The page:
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The risk of transmission of tuberculosis infection in a given community during a particular period of time is most reliably expressed numerically in terms of a series of average annual infection risks in successive calender years.
The infection risk indicates the proportion of the population which will be primarily infected, or reinfected, with tubercle bacilli in the course of one year. The risk is usually expressed as a percentage or as a rate. The annual trend (decrease) in the risk of infection is even more important than the actual level of this risk.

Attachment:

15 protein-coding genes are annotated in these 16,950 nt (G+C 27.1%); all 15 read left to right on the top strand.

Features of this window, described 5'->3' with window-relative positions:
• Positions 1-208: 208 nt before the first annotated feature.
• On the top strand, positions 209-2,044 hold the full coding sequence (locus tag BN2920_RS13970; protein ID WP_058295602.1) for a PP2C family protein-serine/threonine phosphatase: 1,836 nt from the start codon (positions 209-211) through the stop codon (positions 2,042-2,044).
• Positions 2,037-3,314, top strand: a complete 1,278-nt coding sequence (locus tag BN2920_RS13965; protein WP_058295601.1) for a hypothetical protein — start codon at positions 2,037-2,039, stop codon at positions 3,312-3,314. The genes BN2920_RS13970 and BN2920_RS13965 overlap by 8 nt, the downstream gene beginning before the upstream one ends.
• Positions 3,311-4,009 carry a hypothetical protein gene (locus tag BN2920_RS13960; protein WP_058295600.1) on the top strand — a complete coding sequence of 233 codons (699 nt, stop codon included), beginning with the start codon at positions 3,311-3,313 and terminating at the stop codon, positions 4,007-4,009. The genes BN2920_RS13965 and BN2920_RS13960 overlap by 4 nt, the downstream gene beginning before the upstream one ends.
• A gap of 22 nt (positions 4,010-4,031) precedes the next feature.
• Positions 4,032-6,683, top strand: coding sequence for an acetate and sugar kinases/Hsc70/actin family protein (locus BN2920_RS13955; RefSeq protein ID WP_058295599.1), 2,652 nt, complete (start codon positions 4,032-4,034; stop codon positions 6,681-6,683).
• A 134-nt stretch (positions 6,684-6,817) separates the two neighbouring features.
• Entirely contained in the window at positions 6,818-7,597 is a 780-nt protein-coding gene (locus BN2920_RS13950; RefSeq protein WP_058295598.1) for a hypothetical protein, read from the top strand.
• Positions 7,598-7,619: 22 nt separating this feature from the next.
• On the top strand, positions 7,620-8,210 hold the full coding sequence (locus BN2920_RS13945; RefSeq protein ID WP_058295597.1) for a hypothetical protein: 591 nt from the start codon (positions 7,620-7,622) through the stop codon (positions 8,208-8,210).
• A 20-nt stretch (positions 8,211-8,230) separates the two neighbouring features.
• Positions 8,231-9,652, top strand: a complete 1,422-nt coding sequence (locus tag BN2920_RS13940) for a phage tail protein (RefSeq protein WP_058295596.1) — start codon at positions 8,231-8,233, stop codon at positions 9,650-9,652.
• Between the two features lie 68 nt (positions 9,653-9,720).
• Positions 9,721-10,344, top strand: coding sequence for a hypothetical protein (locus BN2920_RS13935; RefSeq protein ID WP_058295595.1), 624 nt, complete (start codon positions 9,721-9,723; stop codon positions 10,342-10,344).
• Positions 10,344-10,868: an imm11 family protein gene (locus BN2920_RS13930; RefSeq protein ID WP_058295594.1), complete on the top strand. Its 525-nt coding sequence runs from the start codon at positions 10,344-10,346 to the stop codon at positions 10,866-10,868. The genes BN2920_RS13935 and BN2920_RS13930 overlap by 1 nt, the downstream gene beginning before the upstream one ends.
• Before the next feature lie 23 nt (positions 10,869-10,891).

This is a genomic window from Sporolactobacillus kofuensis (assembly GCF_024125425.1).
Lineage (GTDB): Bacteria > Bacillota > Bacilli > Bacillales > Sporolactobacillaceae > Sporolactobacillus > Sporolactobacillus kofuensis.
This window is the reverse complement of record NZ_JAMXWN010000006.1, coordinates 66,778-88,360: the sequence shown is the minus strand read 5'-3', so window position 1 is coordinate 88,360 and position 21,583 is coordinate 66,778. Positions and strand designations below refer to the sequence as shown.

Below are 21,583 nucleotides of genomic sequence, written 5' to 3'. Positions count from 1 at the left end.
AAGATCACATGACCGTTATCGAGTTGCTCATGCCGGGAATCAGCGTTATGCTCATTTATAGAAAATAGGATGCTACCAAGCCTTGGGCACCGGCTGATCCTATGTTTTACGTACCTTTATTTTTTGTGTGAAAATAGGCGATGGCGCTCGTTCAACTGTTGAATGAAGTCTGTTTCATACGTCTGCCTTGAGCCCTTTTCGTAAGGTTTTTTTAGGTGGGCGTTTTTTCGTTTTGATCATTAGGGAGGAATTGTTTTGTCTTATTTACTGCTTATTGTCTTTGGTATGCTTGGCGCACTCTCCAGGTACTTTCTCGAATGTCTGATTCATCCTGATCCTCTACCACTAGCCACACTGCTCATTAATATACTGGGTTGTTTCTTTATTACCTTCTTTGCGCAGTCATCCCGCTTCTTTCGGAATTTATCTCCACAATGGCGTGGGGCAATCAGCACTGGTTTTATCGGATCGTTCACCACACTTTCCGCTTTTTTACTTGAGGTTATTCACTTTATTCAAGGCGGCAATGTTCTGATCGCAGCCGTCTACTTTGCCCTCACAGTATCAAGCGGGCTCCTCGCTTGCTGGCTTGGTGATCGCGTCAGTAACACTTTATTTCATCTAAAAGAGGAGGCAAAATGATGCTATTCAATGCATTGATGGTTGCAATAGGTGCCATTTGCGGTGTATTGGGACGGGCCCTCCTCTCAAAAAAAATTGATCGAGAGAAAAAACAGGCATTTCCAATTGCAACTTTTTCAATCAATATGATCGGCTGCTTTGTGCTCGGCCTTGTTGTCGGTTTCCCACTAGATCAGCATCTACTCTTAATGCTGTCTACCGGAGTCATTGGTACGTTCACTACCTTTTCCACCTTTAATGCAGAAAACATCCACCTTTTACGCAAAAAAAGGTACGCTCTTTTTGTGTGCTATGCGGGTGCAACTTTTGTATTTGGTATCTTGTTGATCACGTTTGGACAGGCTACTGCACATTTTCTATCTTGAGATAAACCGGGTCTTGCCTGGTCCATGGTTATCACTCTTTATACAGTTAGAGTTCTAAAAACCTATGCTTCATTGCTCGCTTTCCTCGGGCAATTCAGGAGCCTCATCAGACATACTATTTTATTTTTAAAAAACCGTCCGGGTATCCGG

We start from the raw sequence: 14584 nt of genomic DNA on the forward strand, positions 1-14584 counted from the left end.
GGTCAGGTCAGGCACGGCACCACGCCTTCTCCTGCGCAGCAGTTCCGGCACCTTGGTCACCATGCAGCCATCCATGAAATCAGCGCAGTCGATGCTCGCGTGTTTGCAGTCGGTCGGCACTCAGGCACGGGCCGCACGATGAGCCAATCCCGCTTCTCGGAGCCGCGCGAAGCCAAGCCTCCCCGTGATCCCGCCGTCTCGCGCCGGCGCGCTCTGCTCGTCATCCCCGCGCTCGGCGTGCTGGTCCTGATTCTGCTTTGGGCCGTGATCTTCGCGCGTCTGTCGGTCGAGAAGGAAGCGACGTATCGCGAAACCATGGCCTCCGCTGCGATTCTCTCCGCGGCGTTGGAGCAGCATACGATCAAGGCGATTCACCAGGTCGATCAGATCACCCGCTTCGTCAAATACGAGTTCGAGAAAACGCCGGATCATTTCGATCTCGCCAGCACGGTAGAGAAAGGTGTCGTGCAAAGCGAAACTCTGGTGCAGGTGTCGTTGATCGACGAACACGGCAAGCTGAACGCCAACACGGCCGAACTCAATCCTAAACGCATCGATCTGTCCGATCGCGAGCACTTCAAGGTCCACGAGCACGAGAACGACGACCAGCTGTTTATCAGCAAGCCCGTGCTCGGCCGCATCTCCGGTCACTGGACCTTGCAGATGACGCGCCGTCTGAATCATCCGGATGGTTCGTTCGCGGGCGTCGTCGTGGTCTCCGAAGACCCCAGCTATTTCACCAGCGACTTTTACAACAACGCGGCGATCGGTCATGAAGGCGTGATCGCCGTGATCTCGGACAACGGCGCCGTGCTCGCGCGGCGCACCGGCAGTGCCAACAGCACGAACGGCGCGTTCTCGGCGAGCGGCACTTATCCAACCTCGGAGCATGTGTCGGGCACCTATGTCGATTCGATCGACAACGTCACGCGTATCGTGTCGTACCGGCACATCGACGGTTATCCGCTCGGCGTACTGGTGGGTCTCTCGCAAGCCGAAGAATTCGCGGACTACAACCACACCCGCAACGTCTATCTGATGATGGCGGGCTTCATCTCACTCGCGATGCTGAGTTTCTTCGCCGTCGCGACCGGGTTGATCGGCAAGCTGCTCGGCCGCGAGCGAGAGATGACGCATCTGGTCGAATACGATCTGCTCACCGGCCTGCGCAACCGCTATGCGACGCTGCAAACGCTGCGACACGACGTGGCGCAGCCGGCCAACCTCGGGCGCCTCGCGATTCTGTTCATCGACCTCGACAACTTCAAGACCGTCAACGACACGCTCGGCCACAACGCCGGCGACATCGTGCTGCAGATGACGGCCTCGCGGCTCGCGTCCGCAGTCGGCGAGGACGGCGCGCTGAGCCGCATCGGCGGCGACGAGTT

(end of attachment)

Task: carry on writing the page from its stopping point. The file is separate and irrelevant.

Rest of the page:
Tuberculin surveys in schoolchildren, which are repeated, say every five years, in the same area provide us with the necessary information to make estimates for the annual infection risk. In areas where infections with the socalled atypical mycobacteriae are frequent, simultaneous testing with two "Sensitins", one prepared from human tubercle bacilli and one from atypical mycobacteriae will be of value for estimating the proportion of those infected with virulent bacilli and those infected with other mycobacteriae.
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